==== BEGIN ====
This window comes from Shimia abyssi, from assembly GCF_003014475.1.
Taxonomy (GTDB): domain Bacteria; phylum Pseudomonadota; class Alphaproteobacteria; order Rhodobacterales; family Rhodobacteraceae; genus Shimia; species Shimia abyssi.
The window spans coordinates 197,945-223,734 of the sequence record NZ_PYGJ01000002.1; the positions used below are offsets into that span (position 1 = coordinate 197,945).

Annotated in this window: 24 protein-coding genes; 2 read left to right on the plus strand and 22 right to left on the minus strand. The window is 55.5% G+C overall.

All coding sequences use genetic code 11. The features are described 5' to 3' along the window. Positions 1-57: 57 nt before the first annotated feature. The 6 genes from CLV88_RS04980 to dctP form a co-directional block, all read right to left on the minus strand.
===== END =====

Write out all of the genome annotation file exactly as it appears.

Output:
This window comes from Shimia abyssi, from assembly GCF_003014475.1.
Taxonomy (GTDB): domain Bacteria; phylum Pseudomonadota; class Alphaproteobacteria; order Rhodobacterales; family Rhodobacteraceae; genus Shimia; species Shimia abyssi.
The window spans coordinates 197,945-223,734 of the sequence record NZ_PYGJ01000002.1; the positions used below are offsets into that span (position 1 = coordinate 197,945).

Annotated in this window: 24 protein-coding genes; 2 read left to right on the plus strand and 22 right to left on the minus strand. The window is 55.5% G+C overall.

All coding sequences use genetic code 11. The features are described 5' to 3' along the window. Positions 1-57: 57 nt before the first annotated feature. The 6 genes from CLV88_RS04980 to dctP form a co-directional block, all read right to left on the minus strand.